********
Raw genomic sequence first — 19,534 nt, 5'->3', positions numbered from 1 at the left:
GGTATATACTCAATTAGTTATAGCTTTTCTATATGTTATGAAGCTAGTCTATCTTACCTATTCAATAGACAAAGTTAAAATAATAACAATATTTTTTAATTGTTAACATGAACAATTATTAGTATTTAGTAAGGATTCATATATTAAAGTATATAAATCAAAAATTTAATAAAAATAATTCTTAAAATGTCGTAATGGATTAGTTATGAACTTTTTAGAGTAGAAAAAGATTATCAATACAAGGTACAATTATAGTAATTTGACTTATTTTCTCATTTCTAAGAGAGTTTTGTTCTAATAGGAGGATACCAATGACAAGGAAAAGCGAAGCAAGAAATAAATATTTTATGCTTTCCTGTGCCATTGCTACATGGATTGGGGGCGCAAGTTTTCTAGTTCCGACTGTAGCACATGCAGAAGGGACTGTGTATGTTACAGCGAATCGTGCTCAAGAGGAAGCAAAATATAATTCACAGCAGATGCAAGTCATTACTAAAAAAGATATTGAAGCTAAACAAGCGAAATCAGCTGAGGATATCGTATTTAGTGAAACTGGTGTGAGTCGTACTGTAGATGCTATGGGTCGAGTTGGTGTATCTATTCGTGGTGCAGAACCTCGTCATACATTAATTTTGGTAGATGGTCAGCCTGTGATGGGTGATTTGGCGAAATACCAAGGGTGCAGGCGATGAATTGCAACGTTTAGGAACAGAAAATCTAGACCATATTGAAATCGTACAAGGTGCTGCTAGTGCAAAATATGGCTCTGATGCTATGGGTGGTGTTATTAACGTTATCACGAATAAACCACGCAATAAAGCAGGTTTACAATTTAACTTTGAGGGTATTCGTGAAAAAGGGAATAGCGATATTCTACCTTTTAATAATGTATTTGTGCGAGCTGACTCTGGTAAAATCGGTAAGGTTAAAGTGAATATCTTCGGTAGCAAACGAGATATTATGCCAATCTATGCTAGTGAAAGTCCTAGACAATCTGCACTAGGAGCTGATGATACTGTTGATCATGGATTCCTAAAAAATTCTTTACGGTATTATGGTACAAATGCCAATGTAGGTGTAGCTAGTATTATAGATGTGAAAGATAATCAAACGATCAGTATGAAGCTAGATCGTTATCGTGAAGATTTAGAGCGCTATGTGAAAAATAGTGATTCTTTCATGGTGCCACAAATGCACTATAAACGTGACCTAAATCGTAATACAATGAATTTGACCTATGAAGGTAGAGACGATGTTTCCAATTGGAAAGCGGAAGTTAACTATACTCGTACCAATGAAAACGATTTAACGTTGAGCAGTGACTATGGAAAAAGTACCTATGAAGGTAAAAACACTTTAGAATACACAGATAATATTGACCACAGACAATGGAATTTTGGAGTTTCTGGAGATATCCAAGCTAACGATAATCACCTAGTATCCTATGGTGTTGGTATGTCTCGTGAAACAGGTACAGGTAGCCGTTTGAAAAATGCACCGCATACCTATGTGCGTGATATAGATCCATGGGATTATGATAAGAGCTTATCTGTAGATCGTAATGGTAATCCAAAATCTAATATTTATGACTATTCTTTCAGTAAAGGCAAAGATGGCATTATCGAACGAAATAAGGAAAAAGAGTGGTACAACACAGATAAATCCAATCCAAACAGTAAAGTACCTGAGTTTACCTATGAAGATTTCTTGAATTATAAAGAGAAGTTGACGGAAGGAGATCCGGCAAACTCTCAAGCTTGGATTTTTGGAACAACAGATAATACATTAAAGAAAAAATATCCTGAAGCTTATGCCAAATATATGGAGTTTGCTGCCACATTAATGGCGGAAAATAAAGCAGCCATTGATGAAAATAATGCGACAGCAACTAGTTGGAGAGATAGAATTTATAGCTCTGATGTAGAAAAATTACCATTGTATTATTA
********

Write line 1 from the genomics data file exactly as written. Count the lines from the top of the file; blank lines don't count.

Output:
Raw genomic sequence first — 19,534 nt, 5'->3', positions numbered from 1 at the left: